Where does the ni­tro­gen in the air come from?

BBC Earth (Asia) - - Q&a -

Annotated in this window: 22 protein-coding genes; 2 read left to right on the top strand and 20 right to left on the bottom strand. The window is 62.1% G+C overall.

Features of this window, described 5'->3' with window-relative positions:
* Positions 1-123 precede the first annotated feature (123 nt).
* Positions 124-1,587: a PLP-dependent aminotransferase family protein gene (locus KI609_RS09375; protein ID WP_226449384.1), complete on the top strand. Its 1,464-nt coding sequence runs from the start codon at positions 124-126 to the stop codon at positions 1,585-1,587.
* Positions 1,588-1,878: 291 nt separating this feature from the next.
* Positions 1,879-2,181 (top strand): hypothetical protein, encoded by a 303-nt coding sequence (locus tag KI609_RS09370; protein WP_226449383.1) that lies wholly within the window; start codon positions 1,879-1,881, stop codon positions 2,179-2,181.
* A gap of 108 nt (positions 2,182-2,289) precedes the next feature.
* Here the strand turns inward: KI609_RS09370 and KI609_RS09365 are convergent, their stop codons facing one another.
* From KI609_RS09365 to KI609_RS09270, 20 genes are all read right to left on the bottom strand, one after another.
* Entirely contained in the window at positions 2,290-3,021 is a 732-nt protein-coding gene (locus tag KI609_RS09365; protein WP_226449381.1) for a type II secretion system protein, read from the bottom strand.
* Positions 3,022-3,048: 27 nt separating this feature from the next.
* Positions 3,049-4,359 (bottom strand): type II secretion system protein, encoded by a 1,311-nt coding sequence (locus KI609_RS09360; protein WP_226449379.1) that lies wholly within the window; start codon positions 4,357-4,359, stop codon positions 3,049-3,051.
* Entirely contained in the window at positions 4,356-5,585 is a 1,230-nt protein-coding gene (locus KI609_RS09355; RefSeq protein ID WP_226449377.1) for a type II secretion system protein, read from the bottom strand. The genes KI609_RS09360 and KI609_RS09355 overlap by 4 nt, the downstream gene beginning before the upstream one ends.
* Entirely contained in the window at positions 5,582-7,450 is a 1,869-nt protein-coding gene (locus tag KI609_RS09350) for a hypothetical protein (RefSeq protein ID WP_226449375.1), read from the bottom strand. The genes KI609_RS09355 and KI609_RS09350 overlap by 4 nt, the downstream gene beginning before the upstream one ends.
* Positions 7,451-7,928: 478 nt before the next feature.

Ni­tro­gen makes up 78 per cent of the air we breathe, and it’s thought that most of it was ini­tially trapped in the chunks of pri­mor­dial rub­ble that formed the Earth. When they smashed to­gether, they co­a­lesced and their ni­tro­gen con­tent has been seep­ing out along the molten cracks in the planet’s crust ever since. Ni­tro­gen can only be used by liv­ing or­gan­isms af­ter it has been ‘fixed’ into more re­ac­tive com­pounds such as am­mo­nia or ox­ides of ni­tro­gen. Ni­tro­gen fix­a­tion is car­ried out by bac­te­ria, al­gae and hu­man ac­tiv­ity, and once or­gan­isms have ben­e­fited from it, some of the ni­tro­gen com­pounds break down and go back into the at­mos­phere as ni­tro­gen gas. Along with top-ups from vol­canic erup­tions, the ‘ni­tro­gen cy­cle’ has kept the level pretty con­stant for at least 100 mil­lion years. RM

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